This year, a colleague and I have been asked to lead an urban ministry study project for Mennonite Church USA. So far we have visited folks in Philadelphia, Chicago, Denver and Los Angeles. It has been a privilege to listen to these leaders share about the joys and frustrations of urban ministry.
Last week I was at another one of these gatherings. As we were going around the circle sharing, one of the African pastors made the following statement, “We jump into mission! You North Americans need to process everything before you decide to jump”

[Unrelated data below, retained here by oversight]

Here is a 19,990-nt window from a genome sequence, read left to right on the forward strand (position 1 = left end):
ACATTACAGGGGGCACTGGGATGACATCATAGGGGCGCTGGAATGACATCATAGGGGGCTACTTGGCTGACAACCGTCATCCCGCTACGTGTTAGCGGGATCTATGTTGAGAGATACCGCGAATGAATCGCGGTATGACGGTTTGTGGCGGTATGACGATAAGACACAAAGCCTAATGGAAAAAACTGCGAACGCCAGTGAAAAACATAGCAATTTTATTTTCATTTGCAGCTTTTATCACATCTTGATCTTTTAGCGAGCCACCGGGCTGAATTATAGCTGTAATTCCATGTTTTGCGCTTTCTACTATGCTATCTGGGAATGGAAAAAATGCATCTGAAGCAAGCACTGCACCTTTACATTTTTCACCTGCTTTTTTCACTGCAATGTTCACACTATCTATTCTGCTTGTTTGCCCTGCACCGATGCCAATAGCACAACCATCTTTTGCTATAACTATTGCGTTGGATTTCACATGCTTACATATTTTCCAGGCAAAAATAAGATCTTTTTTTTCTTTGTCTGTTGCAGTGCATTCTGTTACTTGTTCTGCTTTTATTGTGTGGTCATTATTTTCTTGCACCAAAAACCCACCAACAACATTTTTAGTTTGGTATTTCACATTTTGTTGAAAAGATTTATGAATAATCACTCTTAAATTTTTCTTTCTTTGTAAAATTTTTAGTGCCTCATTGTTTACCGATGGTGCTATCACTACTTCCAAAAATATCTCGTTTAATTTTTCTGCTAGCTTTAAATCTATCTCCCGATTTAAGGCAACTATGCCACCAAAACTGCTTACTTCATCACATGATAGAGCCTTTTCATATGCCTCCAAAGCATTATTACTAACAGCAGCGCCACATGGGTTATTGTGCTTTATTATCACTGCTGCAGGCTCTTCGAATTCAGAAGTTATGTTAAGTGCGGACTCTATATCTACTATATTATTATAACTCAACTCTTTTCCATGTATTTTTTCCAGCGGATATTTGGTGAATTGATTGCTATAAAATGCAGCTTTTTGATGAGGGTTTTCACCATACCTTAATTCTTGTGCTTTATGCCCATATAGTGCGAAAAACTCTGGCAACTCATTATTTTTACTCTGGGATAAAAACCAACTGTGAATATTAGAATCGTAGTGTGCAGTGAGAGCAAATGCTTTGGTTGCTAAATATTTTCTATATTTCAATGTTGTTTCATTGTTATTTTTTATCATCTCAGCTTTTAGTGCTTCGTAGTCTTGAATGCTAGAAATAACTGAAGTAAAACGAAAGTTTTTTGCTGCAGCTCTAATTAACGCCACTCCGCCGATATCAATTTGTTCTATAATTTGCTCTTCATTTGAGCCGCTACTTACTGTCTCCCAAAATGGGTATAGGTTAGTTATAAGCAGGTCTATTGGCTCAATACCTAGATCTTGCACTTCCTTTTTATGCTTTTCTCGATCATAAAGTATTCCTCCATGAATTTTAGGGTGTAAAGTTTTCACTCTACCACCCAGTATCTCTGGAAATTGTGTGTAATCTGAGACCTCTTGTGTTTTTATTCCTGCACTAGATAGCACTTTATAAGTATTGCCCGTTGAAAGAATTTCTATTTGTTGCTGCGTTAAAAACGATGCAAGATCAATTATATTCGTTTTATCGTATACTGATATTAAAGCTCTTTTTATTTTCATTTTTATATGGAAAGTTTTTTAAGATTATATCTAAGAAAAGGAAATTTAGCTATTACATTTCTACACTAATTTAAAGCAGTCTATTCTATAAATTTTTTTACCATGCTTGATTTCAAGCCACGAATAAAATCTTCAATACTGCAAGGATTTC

It took a minute for me to comprehend what he was saying.
We do like to process. I have always thought of processing as a way to include everyone in the conversation. I still believe this to be true.
As I have reflected on this statement, it is also true that we sometimes use process as a stall tactic. If we talk about it, then we don’t actually have to do anything. When we don’t do anything, then we cannot be blamed for making a bad decision.
Our politicians are famous for doing this. Should this be something that the church is known for as well?
Sometimes it is more important to jump in and start working than to hold a committee meeting to decide if we should vote on whether or not to take action.
The writer of Ecclesiastes tells us that there is a time for everything. In that same spirit I would like to suggest that there is a time to process and a time to jump in.